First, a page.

How to Save Money on Hotel Rooms

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Booking a hotel room can be an overwhelming experience: Where do you look for rates? How do you know if you’re getting a good deal? How do you know if the hotel is any good?

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We’ve put together a list of tips that we hope can help demystify the process and help you get a decent room at a good value.

1. Shop Around

When looking to book a hotel room, probably the most important tip for getting a good deal is to shop around and compare prices.

A price for a hotel room can vary quite a bit from online travel agency (e.g., Travelocity, Orbitz, Expedia, etc.) to online travel agency, and booking directly through the hotel does not always ensure the lowest price either. Online travel agencies might have negotiated rates with individual hotels or with entire hotel chains, so you need to check all of the major websites to make sure you’re not missing out on a special rate.

Searching 3 or 4 of these websites should give you a pretty good sense of rates for your selected time period and location.

Note that no one site searches every site and finds every single rate that’s out there, so you have to shop around. At least searching multiple websites does not take a lot of physical effort!

2. Know How to Sort Your Search Results

When you search a major online travel agency’s website, you will be presented with a list of rates by hotel. Be aware that the results you see are the results that the website wants you to see — and not necessarily what’s best for you. Take advantage of their sorting tools, and sort the results in the ways that best serve you (maybe first by price, then by star rating, then by location, etc.) to get a good sense of your options.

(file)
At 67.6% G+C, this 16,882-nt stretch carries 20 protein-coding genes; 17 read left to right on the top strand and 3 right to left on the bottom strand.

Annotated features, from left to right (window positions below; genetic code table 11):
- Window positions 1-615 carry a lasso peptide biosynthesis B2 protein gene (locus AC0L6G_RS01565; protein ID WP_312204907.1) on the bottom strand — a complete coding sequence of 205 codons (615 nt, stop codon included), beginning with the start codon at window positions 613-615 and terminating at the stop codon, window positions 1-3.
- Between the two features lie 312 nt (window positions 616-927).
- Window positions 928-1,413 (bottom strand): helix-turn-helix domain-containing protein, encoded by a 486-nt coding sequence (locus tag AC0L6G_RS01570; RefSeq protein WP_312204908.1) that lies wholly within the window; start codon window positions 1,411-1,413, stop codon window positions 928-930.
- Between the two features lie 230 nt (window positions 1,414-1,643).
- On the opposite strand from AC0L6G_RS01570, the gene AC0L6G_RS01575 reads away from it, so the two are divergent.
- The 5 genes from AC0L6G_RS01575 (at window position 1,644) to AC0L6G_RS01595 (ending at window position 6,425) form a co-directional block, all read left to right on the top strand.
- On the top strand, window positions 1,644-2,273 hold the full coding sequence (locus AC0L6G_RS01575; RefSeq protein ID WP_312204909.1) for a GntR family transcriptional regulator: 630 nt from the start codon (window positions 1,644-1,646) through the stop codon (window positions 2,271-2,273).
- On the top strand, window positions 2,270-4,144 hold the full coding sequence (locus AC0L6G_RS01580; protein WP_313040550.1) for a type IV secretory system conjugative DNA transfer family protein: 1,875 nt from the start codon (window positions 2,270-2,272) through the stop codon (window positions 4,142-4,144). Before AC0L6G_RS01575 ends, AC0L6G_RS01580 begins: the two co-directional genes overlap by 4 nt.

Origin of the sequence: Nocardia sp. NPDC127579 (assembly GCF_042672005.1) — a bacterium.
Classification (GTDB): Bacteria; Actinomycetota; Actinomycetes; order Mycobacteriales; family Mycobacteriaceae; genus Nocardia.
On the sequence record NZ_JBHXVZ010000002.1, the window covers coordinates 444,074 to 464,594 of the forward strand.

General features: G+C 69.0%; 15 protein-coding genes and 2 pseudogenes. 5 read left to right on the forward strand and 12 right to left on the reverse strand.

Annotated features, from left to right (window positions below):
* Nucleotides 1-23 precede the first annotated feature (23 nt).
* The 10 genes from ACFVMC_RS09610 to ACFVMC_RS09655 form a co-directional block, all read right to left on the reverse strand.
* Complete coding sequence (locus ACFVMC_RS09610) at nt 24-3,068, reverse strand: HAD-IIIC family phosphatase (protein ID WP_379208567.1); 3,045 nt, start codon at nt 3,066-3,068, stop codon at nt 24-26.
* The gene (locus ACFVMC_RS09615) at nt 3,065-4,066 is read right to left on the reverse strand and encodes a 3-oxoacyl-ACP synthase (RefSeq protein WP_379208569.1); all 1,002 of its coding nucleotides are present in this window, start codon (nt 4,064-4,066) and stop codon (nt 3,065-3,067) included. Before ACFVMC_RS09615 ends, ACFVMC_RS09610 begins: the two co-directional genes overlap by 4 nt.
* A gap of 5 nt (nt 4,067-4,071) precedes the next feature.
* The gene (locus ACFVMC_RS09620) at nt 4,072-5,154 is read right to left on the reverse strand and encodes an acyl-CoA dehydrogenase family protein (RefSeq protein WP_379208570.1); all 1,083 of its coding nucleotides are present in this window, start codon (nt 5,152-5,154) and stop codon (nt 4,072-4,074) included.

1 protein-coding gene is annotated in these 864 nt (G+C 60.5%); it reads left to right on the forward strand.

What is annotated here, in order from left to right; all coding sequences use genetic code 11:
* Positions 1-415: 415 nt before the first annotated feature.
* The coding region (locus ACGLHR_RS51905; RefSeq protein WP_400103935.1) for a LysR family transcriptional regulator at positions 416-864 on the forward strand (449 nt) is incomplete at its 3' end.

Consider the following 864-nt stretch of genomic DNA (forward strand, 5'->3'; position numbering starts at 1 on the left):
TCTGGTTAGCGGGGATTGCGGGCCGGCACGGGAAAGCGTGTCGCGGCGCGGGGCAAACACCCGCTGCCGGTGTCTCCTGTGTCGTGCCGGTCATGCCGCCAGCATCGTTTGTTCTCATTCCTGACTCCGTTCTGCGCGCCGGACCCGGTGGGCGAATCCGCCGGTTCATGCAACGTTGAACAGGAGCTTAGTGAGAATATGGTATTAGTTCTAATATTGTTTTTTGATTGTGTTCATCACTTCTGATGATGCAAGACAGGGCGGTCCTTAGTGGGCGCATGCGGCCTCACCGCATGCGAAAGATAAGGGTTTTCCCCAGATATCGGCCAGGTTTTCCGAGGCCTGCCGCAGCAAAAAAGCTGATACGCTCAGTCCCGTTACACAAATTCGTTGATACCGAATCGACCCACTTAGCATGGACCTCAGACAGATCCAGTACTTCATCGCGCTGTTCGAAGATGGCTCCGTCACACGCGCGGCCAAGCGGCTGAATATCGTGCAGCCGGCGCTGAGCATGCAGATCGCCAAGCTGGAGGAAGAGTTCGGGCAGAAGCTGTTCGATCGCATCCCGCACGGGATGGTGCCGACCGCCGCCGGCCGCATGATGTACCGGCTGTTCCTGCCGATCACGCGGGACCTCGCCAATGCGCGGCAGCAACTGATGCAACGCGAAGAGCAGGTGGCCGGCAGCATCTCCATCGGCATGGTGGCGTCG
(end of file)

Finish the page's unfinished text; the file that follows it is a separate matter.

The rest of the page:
Travelocity Hotel Search Results

3. Check the Hotel’s Website

Once you’ve found a few hotels/rates that look good, check the hotel’s website directly. To do this, go to Google and type in the name of the hotel and then click through to the hotel to check for rates. Often times, hotels (particularly some of the bigger chains) will have a ‘deals’ or ‘specials’ section, so don’t forget to check there after you find their basic rate.

4. Check for Deals

A number of websites list travel deals, and occasionally you can find something relevant for your stay. We suggest checking out Travelzoo.com’s hotel specials, BookingBuddy.com’s hotel deals section, and ShermansTravel.com’s hotel specials.

5. Read Hotel Reviews

There’s nothing worse than getting to your destination after hours (or days) of traveling and then finding your hotel or the building across from your hotel under construction, or finding your room to be worse than the pictures showed. So we suggest trying to learn more about the hotel by reading reviews from real people who have actually stayed in the hotel recently.

TripAdvisor.com has pretty much cornered the market when it comes to hotel reviews. TripAdvisor doesn’t review hotels/hotel rooms. Instead, they provide a platform for people to write their own reviews. Just go to TripAdvisor.com and search for a hotel (enter your location, then click ‘Find Hotels'; you’ll then be able to sort using the tools on the left side of the page; to find reviews, look to the individual hotel listing, then click on the link that says ‘reviews’).